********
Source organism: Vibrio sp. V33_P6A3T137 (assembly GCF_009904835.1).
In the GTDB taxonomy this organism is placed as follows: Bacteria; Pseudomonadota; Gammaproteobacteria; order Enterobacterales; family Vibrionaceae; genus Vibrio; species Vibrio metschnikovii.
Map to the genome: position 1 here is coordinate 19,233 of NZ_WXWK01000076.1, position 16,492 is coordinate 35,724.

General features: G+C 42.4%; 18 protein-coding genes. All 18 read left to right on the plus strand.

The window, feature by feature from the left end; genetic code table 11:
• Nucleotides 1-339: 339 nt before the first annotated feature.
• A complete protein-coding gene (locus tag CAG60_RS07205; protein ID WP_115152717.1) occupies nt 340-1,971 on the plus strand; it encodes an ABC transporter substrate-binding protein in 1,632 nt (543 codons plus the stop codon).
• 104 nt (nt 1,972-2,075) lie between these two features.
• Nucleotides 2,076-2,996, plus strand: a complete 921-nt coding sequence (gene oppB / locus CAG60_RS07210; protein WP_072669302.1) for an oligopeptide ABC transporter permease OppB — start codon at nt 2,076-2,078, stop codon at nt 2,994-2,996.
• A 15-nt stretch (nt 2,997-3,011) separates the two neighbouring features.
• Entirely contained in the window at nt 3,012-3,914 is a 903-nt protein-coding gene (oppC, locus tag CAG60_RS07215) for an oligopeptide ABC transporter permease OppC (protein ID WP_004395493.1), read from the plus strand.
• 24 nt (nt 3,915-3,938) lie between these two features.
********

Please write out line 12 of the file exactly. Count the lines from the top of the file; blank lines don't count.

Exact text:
• 24 nt (nt 3,915-3,938) lie between these two features.